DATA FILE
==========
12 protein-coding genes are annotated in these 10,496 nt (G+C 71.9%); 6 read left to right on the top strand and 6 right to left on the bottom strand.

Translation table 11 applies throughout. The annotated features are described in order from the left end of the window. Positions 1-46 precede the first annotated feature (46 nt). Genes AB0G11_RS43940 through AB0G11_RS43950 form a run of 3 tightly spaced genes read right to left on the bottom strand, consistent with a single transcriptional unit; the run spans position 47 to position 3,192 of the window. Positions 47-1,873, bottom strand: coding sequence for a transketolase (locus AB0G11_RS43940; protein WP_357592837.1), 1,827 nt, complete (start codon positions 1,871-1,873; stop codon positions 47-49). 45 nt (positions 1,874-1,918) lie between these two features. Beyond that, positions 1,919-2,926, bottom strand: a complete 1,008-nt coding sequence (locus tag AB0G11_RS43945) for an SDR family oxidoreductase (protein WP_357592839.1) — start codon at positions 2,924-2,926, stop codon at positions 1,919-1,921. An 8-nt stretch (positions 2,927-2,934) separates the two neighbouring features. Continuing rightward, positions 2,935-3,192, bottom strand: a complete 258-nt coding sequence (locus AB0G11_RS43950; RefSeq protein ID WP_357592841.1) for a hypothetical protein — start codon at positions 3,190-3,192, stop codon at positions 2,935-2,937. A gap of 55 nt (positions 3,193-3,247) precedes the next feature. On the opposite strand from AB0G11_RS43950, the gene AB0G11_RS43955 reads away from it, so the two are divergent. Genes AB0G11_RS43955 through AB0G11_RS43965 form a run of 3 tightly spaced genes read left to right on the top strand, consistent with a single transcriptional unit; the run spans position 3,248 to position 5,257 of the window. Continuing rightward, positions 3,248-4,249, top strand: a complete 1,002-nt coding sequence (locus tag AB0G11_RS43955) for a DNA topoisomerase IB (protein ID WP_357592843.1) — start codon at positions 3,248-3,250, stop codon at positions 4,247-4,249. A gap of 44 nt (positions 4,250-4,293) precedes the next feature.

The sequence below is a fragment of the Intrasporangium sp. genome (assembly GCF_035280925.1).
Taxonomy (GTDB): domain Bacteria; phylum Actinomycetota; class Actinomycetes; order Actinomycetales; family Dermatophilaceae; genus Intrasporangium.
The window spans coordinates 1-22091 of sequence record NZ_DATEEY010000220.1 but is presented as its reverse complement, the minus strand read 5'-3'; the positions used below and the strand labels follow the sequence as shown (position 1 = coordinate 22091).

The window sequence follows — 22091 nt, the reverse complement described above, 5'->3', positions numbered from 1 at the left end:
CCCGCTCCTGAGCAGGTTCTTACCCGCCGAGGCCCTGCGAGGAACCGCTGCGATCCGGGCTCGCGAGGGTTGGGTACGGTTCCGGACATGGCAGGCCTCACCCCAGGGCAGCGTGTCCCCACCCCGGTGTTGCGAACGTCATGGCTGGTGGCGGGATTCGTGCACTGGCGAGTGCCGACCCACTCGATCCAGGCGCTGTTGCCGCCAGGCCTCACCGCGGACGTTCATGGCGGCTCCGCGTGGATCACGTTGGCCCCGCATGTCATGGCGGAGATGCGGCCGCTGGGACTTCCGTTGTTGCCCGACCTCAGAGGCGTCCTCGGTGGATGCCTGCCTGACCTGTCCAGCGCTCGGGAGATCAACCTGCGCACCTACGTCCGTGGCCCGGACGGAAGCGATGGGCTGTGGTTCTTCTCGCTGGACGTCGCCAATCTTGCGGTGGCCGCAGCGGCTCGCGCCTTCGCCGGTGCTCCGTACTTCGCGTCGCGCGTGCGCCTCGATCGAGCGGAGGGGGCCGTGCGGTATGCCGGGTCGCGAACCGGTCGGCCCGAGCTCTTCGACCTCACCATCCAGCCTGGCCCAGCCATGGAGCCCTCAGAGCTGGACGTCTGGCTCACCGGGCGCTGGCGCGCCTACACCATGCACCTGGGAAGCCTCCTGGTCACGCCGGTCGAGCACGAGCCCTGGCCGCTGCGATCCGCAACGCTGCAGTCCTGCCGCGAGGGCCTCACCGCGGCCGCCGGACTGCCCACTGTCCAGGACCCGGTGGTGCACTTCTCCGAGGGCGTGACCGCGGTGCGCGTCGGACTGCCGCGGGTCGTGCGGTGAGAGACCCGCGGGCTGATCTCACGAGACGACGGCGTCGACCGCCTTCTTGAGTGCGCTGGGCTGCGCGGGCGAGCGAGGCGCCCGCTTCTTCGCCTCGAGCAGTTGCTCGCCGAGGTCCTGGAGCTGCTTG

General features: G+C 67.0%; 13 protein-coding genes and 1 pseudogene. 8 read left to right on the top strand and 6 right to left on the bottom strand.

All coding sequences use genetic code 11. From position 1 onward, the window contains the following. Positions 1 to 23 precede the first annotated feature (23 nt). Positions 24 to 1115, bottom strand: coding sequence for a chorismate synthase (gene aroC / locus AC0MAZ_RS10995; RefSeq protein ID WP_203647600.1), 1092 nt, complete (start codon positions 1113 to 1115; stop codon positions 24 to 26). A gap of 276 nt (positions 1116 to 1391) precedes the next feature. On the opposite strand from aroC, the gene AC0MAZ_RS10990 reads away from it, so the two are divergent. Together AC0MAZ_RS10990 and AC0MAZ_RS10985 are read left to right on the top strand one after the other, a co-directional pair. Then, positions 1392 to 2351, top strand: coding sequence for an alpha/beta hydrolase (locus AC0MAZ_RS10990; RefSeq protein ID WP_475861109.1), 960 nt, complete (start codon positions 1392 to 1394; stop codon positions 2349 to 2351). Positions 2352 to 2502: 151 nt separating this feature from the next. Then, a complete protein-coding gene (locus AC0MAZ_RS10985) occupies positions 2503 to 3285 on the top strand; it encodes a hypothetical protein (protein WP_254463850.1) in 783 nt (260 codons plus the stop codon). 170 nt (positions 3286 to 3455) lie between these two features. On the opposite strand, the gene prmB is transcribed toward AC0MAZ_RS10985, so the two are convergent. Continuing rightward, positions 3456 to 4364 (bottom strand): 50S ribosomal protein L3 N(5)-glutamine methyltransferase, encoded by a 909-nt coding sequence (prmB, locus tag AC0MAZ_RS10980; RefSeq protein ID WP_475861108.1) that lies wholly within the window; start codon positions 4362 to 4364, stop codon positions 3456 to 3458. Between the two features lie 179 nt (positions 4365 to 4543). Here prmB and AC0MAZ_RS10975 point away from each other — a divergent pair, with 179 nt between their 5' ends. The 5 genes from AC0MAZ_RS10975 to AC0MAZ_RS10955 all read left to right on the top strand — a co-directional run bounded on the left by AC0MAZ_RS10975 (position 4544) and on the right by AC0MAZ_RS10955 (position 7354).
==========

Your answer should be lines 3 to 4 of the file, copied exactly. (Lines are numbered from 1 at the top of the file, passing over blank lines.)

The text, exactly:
The sequence below is a fragment of the Intrasporangium sp. genome (assembly GCF_035280925.1).
Taxonomy (GTDB): domain Bacteria; phylum Actinomycetota; class Actinomycetes; order Actinomycetales; family Dermatophilaceae; genus Intrasporangium.